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Thursday, September 15, 2011

Wellington takeover of waterfront extraordinary political move

Minister for the Rugby World Cup Murray McCully's announcement that the government now controls Party Central is a low blow for Len Brown's leadership of the Auckland Super City and one that is predicated on an avoidance of the responsibility that central government has in creating the mess that was the opening ceremony. Apparently democratic process can be overstepped when it comes to rugby, and now not only do Aucklanders have to cope with the swells of people, but they also have to cope with interference from Wellington. Under the bizarrely named 'Rugby World Cup Empowerment Act', the National government have managed a deft political move against the left-leaning Auckland City Council. Apparently this can also be announced without even telling the mayor in advance.

While the move could be seen as an attempt at public relations to save face against international news stories on Auckland's overstuffed trains, run over pedestrians and beaten up waka wahine, Aucklanders are hardly fooled into the idea that it is all Brown's fault. In fact, we do remember Key jumping up and down about Party Central for some months. The idea that so many people would turn up to the waterfront is hardly unexpected, it is after all New Zealand's national sport, and of course with tickets to the games being out of the reach of many people's incomes during economically tough times, the opening ceremony would have been one of the ways to participate in the action. Given that a lot of people were drinking, the demand for public transport should have been predicted. Apparently as Minister for the Rugby World Cup McCully never thought to contest numbers. As a Minister with oversight on the event, McCully should be taking a greater share of the responsibility for the nightmare that was the opening night.

But this is where further examination makes it clear that teflon John and his party actually have the lion's share of responsibility for the lack of planning, and that the problems seem to have been caused by Government interference from Wellington. Transport for the event was overseen by Auckland Transport Agency, which is a Council Controlled Organization (CCOs). However, as Labour MP Phil Twyford the model for CCOs was one that raised concerns about how much the Council would be able to have input into their running. Twyford argued that the CCOs “are going to be so big and so powerful it will be difficult for the council and mayor to hold them accountable.” As Councillor Leila Boyle for CityVision said in 2009:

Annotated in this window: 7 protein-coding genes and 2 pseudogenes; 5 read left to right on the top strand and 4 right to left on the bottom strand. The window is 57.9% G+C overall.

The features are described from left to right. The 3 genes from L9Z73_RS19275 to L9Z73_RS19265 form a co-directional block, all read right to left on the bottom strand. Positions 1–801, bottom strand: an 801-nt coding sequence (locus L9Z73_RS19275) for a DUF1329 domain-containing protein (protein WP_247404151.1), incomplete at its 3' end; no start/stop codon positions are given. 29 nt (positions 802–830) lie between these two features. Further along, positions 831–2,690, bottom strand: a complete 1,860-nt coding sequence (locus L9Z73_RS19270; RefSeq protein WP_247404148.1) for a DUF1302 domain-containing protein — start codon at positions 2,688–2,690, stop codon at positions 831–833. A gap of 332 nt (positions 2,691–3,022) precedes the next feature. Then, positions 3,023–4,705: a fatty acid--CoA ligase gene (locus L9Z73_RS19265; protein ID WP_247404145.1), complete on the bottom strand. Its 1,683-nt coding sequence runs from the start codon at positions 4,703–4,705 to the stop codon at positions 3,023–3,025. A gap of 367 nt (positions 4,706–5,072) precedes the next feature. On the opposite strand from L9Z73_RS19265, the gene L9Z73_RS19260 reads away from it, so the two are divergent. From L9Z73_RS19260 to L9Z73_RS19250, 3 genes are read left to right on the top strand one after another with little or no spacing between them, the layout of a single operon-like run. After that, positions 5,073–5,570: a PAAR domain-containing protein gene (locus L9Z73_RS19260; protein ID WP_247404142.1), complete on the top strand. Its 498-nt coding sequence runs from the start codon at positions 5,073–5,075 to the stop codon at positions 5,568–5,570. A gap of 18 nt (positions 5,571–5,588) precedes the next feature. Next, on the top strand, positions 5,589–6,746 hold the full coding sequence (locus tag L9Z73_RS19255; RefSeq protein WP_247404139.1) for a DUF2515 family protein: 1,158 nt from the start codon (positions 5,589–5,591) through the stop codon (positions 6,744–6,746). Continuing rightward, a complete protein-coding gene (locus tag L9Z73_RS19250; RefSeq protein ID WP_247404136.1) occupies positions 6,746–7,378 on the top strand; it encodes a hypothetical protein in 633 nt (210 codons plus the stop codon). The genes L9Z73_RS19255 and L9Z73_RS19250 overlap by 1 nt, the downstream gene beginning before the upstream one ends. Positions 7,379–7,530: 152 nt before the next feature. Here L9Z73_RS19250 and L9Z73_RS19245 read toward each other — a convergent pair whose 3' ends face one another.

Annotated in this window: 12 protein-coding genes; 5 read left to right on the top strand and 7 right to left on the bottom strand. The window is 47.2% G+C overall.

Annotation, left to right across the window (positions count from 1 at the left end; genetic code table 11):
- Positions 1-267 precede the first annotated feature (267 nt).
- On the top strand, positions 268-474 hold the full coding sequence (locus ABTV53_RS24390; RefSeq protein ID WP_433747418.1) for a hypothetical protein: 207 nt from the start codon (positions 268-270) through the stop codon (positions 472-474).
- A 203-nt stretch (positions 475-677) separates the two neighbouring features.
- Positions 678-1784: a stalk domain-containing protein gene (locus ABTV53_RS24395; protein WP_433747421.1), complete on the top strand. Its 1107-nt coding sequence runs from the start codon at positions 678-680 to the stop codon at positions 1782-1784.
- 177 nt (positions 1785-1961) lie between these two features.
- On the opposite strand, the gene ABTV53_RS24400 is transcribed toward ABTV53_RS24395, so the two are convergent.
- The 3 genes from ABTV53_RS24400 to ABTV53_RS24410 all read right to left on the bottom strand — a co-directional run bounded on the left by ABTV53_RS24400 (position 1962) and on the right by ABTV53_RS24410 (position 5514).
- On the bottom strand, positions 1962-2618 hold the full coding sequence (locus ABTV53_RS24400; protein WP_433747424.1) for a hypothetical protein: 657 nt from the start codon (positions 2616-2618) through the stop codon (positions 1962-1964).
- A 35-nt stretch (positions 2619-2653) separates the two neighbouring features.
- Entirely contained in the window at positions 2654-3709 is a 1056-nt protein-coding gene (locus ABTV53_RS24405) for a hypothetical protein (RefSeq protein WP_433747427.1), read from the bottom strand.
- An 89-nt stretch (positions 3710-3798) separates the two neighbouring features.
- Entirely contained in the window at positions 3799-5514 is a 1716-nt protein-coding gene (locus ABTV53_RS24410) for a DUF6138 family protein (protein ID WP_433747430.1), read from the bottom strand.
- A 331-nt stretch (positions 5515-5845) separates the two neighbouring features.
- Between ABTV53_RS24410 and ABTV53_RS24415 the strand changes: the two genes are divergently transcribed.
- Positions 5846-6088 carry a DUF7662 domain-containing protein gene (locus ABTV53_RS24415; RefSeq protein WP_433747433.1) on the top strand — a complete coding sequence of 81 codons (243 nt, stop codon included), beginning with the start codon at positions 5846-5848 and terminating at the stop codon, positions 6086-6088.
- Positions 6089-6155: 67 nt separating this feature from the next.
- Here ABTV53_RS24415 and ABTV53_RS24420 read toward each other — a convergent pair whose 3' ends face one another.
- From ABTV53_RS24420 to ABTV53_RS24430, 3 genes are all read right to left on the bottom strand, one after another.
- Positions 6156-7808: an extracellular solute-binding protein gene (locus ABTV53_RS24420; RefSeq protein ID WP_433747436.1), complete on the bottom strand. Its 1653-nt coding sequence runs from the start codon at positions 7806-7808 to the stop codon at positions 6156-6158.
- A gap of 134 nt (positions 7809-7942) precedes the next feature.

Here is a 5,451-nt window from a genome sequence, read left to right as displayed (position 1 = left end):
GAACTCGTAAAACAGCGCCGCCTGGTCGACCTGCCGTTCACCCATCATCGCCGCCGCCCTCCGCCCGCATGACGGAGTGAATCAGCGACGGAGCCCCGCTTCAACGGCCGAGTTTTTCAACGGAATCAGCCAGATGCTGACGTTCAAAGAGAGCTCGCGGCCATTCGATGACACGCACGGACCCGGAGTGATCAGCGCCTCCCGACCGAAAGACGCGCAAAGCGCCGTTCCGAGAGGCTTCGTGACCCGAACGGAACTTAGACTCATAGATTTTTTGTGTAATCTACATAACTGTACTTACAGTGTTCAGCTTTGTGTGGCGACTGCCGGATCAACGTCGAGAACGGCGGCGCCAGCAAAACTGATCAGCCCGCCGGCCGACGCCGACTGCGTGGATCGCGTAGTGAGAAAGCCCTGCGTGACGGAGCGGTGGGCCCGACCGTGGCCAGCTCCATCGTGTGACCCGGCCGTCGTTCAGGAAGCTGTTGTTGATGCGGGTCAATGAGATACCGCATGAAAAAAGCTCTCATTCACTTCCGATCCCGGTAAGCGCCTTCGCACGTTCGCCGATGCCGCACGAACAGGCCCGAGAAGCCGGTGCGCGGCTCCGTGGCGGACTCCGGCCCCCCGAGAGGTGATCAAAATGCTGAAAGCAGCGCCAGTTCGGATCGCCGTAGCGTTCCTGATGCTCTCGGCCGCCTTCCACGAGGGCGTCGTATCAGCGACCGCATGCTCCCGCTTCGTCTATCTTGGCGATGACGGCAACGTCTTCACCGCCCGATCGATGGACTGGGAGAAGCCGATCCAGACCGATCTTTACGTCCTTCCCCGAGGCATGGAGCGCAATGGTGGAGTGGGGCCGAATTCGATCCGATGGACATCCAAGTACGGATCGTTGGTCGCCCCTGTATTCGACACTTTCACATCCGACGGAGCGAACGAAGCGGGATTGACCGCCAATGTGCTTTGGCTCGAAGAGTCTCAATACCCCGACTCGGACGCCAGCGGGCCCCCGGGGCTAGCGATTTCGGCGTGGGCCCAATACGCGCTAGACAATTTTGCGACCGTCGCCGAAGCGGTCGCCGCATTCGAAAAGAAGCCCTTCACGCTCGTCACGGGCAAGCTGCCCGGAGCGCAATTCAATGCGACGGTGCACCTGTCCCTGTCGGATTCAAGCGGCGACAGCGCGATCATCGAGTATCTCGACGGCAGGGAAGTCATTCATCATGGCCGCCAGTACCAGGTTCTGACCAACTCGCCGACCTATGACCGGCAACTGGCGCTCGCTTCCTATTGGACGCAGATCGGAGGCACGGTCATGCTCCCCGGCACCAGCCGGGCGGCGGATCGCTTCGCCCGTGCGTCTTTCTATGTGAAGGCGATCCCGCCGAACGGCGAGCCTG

"The Waterfront Development Agency, with its government appointed directors, will take over a substantial but undefined part of the Heart of the City and Auckland's CBD. Key Auckland assets, activities, treasures and heritage are all being moved from accountable, transparent, democratic control into the hands of Rodney Hide's appointed directors."

Councillor Cathy Casey said, "The ATA's new CCO structure is pushing the public further and further away from having any real ability to influence decisions around delivery of services. The ATA is giving the public an opportunity to comment on the CCOs' service delivery 'either through the governing body or the Local Boards'. But how will that work if boards have no councillor members? The message will have to be filtered through to one or more councillors by the board chair. It will be diluted further when those councillors raise the matter at either the Council Committee or the full Auckland Council, if they even can, or will, do that on the board's behalf."

As Frankly Speaking highlights, in this CCO structure for Auckland Transport only two of the board members are from Auckland City Council. The other FIVE are appointed by Government.

What is problematic is that given the fact these problems seem to have arisen through interference from central government and a lack of control from the Council, the Rugby World Cup is being used to further diminish the democratic structure of Council for Aucklanders.



At 15/9/11 10:08 am, Blogger Hans Versluys said...

Yesterday they took Canterbury, today they took Auckland and tomorrow (or 26 Nov) they take Wellington?

At 15/9/11 10:14 am, Blogger Gosman said...

How it is an avoidance of the responsibility that central government has in creating the mess when the Government is taking the responsibility for ensuring it doesn't happen again?

What would you like the Government to do here - Dress themselves in sack cloth and ashes and wander down Queen street begging for forgiveness while showering bundles of cash at Auckland transport?